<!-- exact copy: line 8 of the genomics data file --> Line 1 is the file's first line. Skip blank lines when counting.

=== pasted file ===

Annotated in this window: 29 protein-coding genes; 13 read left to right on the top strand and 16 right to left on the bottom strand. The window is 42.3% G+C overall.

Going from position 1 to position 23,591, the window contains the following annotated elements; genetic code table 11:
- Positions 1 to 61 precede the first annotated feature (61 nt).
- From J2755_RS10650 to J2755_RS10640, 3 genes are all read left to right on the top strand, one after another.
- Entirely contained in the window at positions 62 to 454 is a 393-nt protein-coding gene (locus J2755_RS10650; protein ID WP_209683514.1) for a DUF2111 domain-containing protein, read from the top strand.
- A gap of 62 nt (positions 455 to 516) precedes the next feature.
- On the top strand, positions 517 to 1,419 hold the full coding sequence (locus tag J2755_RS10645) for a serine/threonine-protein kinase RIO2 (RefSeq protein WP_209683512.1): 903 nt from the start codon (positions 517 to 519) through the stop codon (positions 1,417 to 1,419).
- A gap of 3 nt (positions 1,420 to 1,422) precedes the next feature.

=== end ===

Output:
- A gap of 3 nt (positions 1,420 to 1,422) precedes the next feature.